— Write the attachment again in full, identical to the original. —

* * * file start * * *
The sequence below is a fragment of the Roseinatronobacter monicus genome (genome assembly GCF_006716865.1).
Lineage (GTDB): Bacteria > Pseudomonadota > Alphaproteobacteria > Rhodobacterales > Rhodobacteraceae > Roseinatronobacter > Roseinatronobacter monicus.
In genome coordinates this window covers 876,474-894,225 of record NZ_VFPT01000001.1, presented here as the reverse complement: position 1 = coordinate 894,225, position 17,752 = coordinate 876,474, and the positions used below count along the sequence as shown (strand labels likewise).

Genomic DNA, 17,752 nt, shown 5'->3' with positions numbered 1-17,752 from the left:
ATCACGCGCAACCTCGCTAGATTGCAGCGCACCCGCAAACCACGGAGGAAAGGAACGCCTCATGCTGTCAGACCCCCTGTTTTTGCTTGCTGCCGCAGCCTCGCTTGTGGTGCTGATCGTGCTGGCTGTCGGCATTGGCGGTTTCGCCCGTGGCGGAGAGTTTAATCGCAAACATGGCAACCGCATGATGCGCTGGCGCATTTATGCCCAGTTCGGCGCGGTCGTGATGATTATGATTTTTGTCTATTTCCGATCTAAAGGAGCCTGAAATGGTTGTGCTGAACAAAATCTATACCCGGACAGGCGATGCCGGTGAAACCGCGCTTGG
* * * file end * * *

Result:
The sequence below is a fragment of the Roseinatronobacter monicus genome (genome assembly GCF_006716865.1).
Lineage (GTDB): Bacteria > Pseudomonadota > Alphaproteobacteria > Rhodobacterales > Rhodobacteraceae > Roseinatronobacter > Roseinatronobacter monicus.
In genome coordinates this window covers 876,474-894,225 of record NZ_VFPT01000001.1, presented here as the reverse complement: position 1 = coordinate 894,225, position 17,752 = coordinate 876,474, and the positions used below count along the sequence as shown (strand labels likewise).

Genomic DNA, 17,752 nt, shown 5'->3' with positions numbered 1-17,752 from the left:
ATCACGCGCAACCTCGCTAGATTGCAGCGCACCCGCAAACCACGGAGGAAAGGAACGCCTCATGCTGTCAGACCCCCTGTTTTTGCTTGCTGCCGCAGCCTCGCTTGTGGTGCTGATCGTGCTGGCTGTCGGCATTGGCGGTTTCGCCCGTGGCGGAGAGTTTAATCGCAAACATGGCAACCGCATGATGCGCTGGCGCATTTATGCCCAGTTCGGCGCGGTCGTGATGATTATGATTTTTGTCTATTTCCGATCTAAAGGAGCCTGAAATGGTTGTGCTGAACAAAATCTATACCCGGACAGGCGATGCCGGTGAAACCGCGCTTGG